A Connecticut Yankee In King Arthur’s Court

by Mark Twain

A Connecticut Yankee In King Arthur’s Court

A Connecticut Yankee In King Arthur’s Court is a satirical novel that depicts a contemporary American, Hank Morgan, who is transported to medieval England. In the court of the legendary King Arthur, Morgan uses his modern knowledge to face the trials and tribulations of the middle ages. 

Source: Twain, M. (1890). A Connecticut Yankee In King Arthur’s Court. New York, NY: Charles L. Webster and Co.

Preface and Introduction
The preface is a disclaimer signed by the author. In the introduction/explanation, the stranger tells the narrator his story of being a yankee in Connecticut.
Chapter 1: “Camelot”
The Yankee and Clarence come upon a town of poorly-dressed peasants and a huge procession. They follow the procession to the castle. The Yankee assumes that the castle is an asylum.
Chapter 2: “King Arthur’s Court”
The Yankee meets Clarence. The Yankee tells Clarence about an eclipse that will occur within a few days. Clarence waits to see if it’s true. Clarence tells him about being a prisoner.
Chapter 3: “Knights of the Table Round”
The Yankee is brought to the Round Table. Prisoners present themselves to Guenever. Sir Kay tells about Launcelot stealing his armor, and Merlin puts everyone to sleep.
Chapter 4: “Sir Dinadan the Humorist”
Sir Dinidan is the first to awaken after Merlin’s tale and plays a joke to waken everyone. Sir Kay tells of how he captured the Yankee and they discuss how to kill him with his magic clothes. Merlin suggests that they strip him and throw him in the dungeon.
Chapter 5: “An Inspiration”
Clarens tells the Yankee that he is to be burned at the stake. He asks Clarence to help him escape. Clarence denies him. The Yankee tells Clarence to tell the king that he’s a magician himself and he will ravage the kingdom if he is not let go. He makes it known that if he is put to death, he will block out the sun forever starting at the hour of his execution. Clarence moves the Yankee’s execution date up.
Chapter 6: “The Eclipse”
The Yankee resigns himself to die at the stake. As the monk chants over him, the eclipse begins. The king begs the Yankee to spare the sun. The Yankee gets the king to promise to make him his chief minister and executive and pay him a salary in return for the sun.
Chapter 7: “Merlin’s Tower”
The Yankee is dressed in fine clothes, but the people want another miracle. After Merlin speaks ill of the Yankee, he has Merlin banished to the dungeon. With Clarence to assist him, the Yankee attaches gunpower to the turrets. During a thunderstorm, the tower explodes.
Chapter 8: “The Boss”
The Yankee is comfortable in his new position, but has no title. He gains a title from the people, but is angered at the slavery and rule of the king. He likes the king, but does not respect him.
Chapter 9: “The Tournament”
The Yankee makes plans to start a newspaper. Because of a mix-up, Sir Sagramor challenges the Yankee to a battle. The king suggests to the Yankee that he should go out adventuring to gain reknown in order to make himself more worthy to fight Sir Sagamor.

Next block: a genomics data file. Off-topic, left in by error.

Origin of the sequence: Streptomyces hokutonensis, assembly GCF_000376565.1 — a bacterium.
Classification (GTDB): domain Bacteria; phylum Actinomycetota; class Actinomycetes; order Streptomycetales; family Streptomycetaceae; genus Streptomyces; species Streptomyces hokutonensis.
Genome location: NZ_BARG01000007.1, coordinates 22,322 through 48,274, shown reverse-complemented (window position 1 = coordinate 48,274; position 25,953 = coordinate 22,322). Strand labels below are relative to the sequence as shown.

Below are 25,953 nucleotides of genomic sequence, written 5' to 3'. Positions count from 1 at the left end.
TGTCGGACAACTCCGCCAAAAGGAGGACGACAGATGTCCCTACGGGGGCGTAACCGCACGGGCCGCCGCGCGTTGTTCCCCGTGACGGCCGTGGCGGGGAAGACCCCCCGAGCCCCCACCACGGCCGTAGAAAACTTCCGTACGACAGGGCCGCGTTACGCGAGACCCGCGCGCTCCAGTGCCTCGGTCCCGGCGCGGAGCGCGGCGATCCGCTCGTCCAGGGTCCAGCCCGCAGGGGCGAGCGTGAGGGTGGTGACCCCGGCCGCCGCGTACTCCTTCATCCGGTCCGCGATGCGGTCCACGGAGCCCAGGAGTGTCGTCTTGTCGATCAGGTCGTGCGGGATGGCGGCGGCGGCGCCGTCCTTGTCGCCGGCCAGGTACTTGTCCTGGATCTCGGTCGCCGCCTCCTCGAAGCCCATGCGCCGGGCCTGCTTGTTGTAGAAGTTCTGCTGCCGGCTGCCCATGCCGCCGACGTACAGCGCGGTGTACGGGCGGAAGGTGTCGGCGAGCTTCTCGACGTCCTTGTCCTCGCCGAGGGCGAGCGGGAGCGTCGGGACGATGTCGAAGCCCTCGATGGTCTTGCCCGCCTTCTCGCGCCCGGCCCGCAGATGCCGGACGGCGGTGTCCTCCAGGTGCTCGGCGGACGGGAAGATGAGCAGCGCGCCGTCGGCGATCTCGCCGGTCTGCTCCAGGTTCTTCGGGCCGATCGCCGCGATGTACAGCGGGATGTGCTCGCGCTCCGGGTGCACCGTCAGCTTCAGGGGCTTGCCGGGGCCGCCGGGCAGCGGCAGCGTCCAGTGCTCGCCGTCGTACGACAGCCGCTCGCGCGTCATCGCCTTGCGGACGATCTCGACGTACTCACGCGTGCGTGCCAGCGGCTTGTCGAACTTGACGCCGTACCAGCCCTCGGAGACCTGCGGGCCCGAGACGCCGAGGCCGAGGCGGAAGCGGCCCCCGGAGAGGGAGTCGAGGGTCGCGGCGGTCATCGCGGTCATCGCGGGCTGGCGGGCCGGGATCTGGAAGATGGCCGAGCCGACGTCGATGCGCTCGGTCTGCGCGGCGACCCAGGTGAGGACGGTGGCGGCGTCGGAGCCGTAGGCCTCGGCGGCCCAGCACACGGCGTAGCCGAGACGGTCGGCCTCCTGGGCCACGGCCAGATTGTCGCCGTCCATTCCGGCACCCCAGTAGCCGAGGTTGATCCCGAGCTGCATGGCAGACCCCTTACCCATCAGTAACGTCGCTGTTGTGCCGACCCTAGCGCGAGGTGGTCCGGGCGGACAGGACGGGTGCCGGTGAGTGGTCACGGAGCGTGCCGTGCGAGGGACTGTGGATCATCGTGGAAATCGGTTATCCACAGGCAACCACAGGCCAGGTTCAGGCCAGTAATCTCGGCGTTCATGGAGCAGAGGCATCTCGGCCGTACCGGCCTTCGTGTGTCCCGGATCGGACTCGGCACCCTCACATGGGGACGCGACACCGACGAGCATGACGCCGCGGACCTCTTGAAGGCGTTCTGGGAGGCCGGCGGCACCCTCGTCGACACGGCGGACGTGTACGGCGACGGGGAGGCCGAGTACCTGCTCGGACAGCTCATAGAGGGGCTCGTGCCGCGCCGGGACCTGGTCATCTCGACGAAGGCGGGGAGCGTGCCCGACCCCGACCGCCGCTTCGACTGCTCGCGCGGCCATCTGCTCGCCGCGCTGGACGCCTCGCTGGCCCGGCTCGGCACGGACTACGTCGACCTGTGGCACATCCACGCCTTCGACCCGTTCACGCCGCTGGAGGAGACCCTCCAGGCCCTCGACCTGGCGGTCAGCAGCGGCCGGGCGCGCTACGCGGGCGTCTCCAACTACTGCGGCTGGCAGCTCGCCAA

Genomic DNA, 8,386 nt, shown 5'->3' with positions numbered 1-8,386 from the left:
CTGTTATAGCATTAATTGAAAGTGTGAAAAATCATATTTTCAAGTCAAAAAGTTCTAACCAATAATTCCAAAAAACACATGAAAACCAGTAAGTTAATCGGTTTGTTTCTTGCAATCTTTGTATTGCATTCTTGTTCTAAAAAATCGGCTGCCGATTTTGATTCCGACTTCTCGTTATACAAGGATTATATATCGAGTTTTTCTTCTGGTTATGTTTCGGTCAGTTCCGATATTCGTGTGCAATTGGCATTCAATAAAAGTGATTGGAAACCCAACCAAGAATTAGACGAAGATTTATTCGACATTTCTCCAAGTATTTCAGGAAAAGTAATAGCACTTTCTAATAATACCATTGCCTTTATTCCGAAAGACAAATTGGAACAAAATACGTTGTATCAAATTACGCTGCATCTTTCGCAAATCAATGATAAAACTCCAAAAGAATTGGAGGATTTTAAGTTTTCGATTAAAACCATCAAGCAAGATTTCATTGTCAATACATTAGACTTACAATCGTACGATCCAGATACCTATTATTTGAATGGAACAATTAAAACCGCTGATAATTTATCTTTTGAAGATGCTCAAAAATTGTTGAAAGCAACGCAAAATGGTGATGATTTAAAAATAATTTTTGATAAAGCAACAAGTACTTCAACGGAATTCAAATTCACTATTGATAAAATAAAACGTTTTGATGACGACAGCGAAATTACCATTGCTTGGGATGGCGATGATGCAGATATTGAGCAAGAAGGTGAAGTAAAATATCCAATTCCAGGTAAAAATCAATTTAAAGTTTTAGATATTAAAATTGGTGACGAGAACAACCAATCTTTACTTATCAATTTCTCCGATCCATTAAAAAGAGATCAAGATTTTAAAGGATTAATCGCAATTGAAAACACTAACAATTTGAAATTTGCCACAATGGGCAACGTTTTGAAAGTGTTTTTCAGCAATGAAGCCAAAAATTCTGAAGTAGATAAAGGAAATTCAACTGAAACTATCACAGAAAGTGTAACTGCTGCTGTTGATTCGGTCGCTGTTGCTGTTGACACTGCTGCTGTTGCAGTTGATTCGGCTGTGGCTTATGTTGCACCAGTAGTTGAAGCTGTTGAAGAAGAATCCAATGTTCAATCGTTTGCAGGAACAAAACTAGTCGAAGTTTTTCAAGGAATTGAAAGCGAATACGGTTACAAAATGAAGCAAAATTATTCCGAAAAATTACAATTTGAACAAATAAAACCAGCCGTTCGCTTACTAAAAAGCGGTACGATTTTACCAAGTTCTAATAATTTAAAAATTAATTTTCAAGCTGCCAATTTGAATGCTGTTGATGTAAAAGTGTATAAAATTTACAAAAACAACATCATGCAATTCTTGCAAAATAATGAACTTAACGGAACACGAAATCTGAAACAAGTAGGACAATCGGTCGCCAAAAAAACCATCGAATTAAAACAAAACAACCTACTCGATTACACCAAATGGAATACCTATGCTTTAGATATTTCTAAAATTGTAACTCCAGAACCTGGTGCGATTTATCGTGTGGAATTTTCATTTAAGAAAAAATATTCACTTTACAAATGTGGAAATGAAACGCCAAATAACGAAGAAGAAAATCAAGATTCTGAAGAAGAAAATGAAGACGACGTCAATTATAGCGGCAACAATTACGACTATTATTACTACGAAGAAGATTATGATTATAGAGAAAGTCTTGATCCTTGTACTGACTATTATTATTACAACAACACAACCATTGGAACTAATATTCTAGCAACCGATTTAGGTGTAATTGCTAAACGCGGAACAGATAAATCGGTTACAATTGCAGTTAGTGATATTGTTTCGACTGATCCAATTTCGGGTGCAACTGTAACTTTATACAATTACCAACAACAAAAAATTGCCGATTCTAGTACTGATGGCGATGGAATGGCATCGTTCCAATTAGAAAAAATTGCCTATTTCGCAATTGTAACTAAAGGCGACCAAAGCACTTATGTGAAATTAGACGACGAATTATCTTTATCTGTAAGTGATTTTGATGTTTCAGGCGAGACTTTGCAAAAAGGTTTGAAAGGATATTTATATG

Chapter 10: “Beginnings of Civilization”
The yankee declines the king’s suggestion. He starts a school system. He improves the mining system and begins to make the kingdom better and more functional. The Yankee trains Clarence to start a newspaper. the Yankee quadruples revenues and revamps tax methods, but the time comes for him to go questing.
Chapter 11: “The Yankee in Search of Adventures”
A maiden comes to the castle needing help rescuing 45 other women from three giant brothers. The king assigns it to the Yankee. The woman agrees to personally show him the way. He is dressed in his suit of armor and is on his way.
Chapter 12: “Slow Torture”
The Yankee is bothered by his armor and becomes irritable. The woman, Sandy, is annoying him with her constant inane babble.
Chapter 13: “Freemen”
The Yankee and his companions agree to stop for the night. They have no matches and no food. A storm comes and vermin crawl into the Yankee’s armor. He vows never to wear armor again. The Yankee invites some freemans to breakfast and chats with them on the subject of democracy.
Chapter 14: “‘Defend Thee, Lord’”
Seven men rush toward the Yankee, but are frightened away at the puffs of smoke coming from his pipe. Sandy makes the men swear to appear before the king and submit to the Yankee’s commands.
Chapter 15: “Sandy’s Tale”
Sandy speakes of Sir Gawain. The Yankee is bored and critcizes her storytelling.
Chapter 16: “Morgan Le Fay”
They reach a large castle and meet a knight who is depressed because he couldn’t convince anyone in the castle to take soap. They meet Morgan Le Fay. She sends the Yankee to the dungeon for complimenting King Arthur, her brother whom she hates. When Sandy reminds the court who the Yankee is, Morgan Le Fay passes it off as a joke.
Chapter 17: “A Royal Banquet”
Morgan Le Fay begs the Yankee to give them an exhibition of his powers. After prayer, a large dinner reception is held. An old woman interrupts the banquet to curse Le Fay for killing her grandson. Le Fay takes the Yankee to the dungeon to see a man being tortured on a rack. The Yankee asks to speak to the prisoner.
Chapter 18: “In the Queen’s Dungeons”
The prisoner confesses to the Yankee, but will not make it known to Le fay for fear of having his property taken away from his wife and child. the Yankee promises to send the prisoner to his colony for training. He promises to make Le Fay hang one day for her acts of violence. The Yankee reunites an imprisoned couple.
Chapter 19: “Knight-Erranty as a Trade”
Sandy continues her story.
Chapter 20: “The Ogre’s Castle”
They continue on their way and come to an ogre’s castle. He discovers that the castle is nothing but a pigsty watched over by swineherds. He buys the hogs and sets them free. Sandy insists that they are enchanted ladies. When the pigs are brought home, the Yankee begins to believe her.
Chapter 21: “The Pilgrims”
The Yankee and Sandy leave the house together. They join a procession of pilgrims going to the Valley of Holiness. The Yankee sees a procession of slaves and a young mother beaten. He vows to end slavery as soon as he can. They meet Sir Ozana Le Cure Hardy. The Yankee sends a message in Sir Ozana’s hat to Clarence.
Chapter 22: “The Holy Fountain”
The abbot is relieved to see the Yankee and insists he start at once. The Yankee declines saying that he is waiting for Merlin to finish. However, it’s a front as he is waiting for supplies from Camelot. The Yankee sees Merlin at the Holy Fountain (an ordinary well) trying spells. The Yankee goes down into the well and discovers the simple problem.
Chapter 23: “Restoration of the Fountain”
The Yankee has the area around the well cleared. He and his experts patch the well and put fireworks inside the well and prepare for a flashy miracle the next day. Merlin faints at the spectacle. The Yankee shows the monks how to work the pump.